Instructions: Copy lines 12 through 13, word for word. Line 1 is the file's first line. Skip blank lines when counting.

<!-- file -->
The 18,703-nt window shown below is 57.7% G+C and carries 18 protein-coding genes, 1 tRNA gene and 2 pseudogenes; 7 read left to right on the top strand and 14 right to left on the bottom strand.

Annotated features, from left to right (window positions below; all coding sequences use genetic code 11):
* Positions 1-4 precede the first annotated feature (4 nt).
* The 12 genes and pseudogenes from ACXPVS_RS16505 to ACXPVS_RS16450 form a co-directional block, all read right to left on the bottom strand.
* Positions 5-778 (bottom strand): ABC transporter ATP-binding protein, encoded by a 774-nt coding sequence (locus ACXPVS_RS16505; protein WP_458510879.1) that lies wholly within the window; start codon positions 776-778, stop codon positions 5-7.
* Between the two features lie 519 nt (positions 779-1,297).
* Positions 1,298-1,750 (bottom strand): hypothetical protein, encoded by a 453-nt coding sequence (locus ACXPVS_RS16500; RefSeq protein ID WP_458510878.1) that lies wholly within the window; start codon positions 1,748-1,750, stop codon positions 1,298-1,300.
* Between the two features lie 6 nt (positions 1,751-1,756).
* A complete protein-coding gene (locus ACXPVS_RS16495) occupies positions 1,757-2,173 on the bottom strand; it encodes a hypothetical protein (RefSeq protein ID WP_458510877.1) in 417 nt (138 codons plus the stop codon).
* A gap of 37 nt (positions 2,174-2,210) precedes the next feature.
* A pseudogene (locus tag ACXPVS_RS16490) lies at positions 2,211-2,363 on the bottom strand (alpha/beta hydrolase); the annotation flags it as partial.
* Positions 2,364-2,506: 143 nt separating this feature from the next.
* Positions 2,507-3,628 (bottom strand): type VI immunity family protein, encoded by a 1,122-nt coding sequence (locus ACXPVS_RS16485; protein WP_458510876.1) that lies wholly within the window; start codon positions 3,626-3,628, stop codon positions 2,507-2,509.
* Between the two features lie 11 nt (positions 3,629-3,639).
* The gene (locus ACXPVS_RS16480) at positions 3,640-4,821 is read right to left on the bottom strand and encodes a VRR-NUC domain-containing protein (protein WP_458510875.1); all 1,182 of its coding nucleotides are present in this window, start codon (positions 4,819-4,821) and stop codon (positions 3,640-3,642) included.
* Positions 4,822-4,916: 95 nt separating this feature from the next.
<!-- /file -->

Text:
* Positions 2,364-2,506: 143 nt separating this feature from the next.
* Positions 2,507-3,628 (bottom strand): type VI immunity family protein, encoded by a 1,122-nt coding sequence (locus ACXPVS_RS16485; protein WP_458510876.1) that lies wholly within the window; start codon positions 3,626-3,628, stop codon positions 2,507-2,509.